Thursday, April 6, 2017

Dressage at Devon Announces 2017 Dates: Reserved Tickets on Sale

Devon, PA – Dressage at Devon is preparing for another exciting show to take place September 26 through October 1, 2017 at the Devon Horse Show and County Fair Grounds in Devon, PA. Reserved tickets are now available online at www.dressageatdevon.com.
This six-day event features the largest open breed show in the country. The ever-popular performance division features top horses and riders from around the world. Measuring nearly 18 acres, the facility includes two lighted outdoor arenas and five covered grandstands with individual and box seating for more than 3,000 spectators. The site also provides warm-up areas with permanent barns capable of stabling approximately 900 horses.
A tree-lined path hosts a wide variety of products for the horse, the rider, and the spectator. At the Festival Area Shops at Dressage at Devon, you’ll find everything from riding apparel to tack and fine art, jewelry, antiques, pottery, and Dressage at Devon souvenirs.
Reserved seating tickets are for the entire day and include general admission. Reserved tickets are not sold for specific events, exhibitions or classes. The Grand Prix 3 Day reserved seat ticket package option is $66 and reserves an assigned seat for Friday, Saturday and Sunday. (Seat location may be different each day.) For more information about reserved seating, please visit www.dressageatdevon.org under the Tickets tab.
About Dressage at Devon
Dressage at Devon (www.dressageatdevon.org) has been the premier North American Equestrian event since it’s founding by the Delaware Valley Combined Training Association in 1975, and became a separate organization in 2006. It combines world-class dressage competition and the world’s largest open breed show with the international Fall Festival show and special activities for the entire family. The six-day event attracts hundreds of horses from around the world and thousands of spectators. Dressage at Devon is a 501(c) (3) PA non-profit organization, benefiting equine education.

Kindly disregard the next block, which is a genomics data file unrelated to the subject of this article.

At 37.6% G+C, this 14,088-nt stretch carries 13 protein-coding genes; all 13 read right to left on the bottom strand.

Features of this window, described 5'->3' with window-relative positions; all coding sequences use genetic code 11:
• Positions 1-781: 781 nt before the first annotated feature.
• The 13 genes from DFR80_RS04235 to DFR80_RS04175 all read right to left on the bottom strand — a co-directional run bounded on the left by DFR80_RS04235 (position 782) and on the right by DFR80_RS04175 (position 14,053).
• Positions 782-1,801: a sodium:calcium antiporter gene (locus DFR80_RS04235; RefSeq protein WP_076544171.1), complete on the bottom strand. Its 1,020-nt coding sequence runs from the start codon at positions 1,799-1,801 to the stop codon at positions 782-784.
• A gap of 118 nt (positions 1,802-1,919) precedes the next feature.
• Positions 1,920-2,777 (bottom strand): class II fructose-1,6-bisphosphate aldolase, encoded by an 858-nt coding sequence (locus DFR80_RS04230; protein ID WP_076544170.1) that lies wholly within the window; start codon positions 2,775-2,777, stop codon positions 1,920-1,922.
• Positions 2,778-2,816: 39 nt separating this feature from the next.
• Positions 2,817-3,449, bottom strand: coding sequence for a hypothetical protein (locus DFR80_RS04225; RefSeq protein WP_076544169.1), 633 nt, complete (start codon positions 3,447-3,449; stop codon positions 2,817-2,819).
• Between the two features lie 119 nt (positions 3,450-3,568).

Monday, April 3, 2017

Interview with Dr. Ludwig Christmann

The Horse Magazine has posted a new article of interest to breeders, in which THM's Chris Hector interviews Dr. Ludwig Christmann on the topic, "Hanoverian Breeding - Where it's at." Hector first met Dr. Christmann in 1991, and his descriptions of Germany in 1991 illustrate what a different world it is now for breeders, both in Germany and around the world. THM is based in Australia, but the article applies to breeding world-wide. They discuss "the ideal Hanoverian" then and now, young dressage and jumper horses, specific stallions and bloodlines, Dutch horses, emerging stallions for both jumping and dressage, and more.

Photo above is Dr Ludwig Christmann, head of the Hanoverian Verband’s Department of International Affairs, Development and Education. THM photo.

Click here to read the article...